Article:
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Facial recognition has to be regulated to protect the public, says AI report

MIT Technology Review

Artificial intelligence has made major strides in the past few years, but those rapid advances are now raising some big ethical conundrums. Chief among them is the way machine learning can identify people's faces in photos and video footage with great accuracy. This might let you unlock your phone with a smile, but it also means that governments and big corporations have been given a powerful new surveillance tool. A new report from the AI Now Institute (large PDF), an influential research institute based in New York, has just identified facial recognition as a key challenge for society and policymakers. The speed at which facial recognition has grown comes down to the rapid development of a type of machine learning known as deep learning.

A Machine of Few Words -- Interactive Speaker Recognition with Reinforcement Learning


Speaker recognition is a well known and studied task in the speech processing domain. It has many applications, either for security or speaker adaptation of personal devices. In this paper, we present a new paradigm for automatic speaker recognition that we call Interactive Speaker Recognition (ISR). In this paradigm, the recognition system aims to incrementally build a representation of the speakers by requesting personalized utterances to be spoken in contrast to the standard text-dependent or text-independent schemes. To do so, we cast the speaker recognition task into a sequential decision-making problem that we solve with Reinforcement Learning. Using a standard dataset, we show that our method achieves excellent performance while using little speech signal amounts. This method could also be applied as an utterance selection mechanism for building speech synthesis systems.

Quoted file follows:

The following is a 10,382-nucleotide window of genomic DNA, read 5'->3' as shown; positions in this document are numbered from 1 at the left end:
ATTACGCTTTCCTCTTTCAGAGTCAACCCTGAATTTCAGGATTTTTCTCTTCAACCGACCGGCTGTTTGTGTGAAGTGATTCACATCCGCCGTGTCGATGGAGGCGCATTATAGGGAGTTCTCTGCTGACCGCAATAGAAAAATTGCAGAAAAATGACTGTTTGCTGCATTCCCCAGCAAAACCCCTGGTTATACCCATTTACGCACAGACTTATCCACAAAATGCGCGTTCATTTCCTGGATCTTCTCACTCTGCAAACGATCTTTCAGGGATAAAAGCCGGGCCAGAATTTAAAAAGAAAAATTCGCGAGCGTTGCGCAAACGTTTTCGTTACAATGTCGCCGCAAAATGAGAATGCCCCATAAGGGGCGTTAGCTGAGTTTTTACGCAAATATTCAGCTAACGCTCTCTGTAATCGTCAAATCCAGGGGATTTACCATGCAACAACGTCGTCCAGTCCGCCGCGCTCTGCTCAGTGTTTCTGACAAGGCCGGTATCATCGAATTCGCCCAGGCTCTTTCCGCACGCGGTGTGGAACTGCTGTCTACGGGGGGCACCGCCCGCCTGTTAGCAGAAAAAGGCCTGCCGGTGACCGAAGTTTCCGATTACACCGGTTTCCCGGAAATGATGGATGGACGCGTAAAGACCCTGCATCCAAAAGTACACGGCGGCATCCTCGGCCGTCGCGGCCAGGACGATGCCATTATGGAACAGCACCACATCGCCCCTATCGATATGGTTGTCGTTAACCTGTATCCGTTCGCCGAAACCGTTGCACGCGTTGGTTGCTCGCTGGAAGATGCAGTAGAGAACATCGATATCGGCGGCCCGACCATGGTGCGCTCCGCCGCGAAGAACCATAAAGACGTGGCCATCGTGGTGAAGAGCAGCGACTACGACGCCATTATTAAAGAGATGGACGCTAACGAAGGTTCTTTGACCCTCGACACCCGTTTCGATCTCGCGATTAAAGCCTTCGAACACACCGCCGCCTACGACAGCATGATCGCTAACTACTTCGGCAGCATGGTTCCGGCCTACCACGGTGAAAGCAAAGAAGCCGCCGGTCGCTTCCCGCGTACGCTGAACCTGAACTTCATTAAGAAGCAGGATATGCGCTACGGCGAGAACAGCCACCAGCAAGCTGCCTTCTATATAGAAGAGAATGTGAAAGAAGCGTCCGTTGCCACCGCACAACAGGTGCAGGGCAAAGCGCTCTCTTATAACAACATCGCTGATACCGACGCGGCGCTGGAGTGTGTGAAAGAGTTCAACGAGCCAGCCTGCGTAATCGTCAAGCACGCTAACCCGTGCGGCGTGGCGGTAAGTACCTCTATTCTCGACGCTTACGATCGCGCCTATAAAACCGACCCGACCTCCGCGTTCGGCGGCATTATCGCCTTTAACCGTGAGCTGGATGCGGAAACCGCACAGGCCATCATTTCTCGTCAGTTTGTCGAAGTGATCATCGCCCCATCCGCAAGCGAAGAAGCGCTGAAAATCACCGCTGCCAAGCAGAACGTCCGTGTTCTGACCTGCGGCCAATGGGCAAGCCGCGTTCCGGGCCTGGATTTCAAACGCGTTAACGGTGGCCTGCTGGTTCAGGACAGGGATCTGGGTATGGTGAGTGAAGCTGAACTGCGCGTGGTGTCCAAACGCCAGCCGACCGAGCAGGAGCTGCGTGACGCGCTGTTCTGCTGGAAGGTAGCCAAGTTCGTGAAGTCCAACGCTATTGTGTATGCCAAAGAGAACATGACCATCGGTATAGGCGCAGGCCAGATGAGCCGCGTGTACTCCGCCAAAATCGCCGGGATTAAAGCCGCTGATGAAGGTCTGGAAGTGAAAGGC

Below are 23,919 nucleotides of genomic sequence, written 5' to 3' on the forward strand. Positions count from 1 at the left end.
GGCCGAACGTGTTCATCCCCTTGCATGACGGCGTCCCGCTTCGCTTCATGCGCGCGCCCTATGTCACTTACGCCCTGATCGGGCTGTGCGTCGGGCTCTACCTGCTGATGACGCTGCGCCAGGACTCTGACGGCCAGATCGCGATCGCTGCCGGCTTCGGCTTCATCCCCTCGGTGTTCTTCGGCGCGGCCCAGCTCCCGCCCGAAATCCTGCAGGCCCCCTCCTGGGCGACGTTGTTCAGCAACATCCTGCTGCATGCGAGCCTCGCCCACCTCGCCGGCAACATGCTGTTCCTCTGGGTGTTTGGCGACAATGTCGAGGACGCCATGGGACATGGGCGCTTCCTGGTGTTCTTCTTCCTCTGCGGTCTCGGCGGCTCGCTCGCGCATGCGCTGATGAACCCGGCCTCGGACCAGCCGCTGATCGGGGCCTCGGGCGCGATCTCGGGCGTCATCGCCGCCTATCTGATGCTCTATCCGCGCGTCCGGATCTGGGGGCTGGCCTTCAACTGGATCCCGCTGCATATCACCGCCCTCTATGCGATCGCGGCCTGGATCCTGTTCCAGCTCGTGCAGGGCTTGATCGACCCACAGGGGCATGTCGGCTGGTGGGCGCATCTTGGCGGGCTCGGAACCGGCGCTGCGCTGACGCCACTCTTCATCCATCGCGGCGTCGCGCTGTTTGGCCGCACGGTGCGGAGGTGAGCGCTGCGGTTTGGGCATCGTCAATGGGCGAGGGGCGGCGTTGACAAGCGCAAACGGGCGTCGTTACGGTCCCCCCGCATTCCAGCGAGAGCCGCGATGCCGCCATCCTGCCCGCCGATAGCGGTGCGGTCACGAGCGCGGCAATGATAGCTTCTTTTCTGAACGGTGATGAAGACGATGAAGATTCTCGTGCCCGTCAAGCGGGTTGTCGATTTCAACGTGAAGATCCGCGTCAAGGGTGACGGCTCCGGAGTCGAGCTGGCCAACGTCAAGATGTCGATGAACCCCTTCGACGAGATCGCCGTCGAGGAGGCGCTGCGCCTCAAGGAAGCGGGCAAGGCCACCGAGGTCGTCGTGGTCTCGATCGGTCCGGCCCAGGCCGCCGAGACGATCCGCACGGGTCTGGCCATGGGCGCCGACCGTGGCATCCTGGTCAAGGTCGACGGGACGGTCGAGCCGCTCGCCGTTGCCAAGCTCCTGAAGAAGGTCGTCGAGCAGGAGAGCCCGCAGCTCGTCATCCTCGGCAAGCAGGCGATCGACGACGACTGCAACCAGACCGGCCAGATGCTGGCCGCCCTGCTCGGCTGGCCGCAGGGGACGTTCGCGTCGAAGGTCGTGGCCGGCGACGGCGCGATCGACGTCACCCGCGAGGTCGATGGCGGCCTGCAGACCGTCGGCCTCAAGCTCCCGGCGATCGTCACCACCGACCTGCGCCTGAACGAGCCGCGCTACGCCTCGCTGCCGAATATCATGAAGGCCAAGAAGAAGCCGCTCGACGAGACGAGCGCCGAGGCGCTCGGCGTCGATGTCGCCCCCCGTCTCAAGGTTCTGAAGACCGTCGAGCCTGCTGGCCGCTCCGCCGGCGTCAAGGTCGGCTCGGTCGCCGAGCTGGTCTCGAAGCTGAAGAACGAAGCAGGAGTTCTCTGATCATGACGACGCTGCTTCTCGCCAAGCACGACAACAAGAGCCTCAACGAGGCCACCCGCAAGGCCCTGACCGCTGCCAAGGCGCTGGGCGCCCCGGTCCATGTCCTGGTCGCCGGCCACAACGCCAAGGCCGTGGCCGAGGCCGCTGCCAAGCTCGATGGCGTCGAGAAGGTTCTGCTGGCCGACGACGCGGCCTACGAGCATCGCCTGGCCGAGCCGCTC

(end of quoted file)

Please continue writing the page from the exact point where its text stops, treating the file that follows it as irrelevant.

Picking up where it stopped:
Synaptics combines face and fingerprint recognition on your phone


Fingerprint readers and facial recognition techniques are good for adding a base level of security to your phone without sacrificing convenience. However, they have their limits. It can be hard to switch between methods on a whim, and dedicated intruders can get through if they either make you unlock your phone or develop convincing fakes. Synaptics thinks it has a solution: It's unveiling a "biometric fusion engine" that can combine results from face and fingerprint detection before letting you into a mobile device or PC. Ideally, this makes it easier to sign in even as it adds an extra layer of security.

Tokyo Olympics Will Use Face Recognition to Enhance Security


The Tokyo 2020 Olympics has everything to be a significant technological event. If we already had an appetizer of this during the presentation of the city as the next venue of the games during the closing of Rio 2016, little by little, more information comes to confirm this idea. The latest comes from the Japan Times website, which talks about the use of facial recognition technology during the event.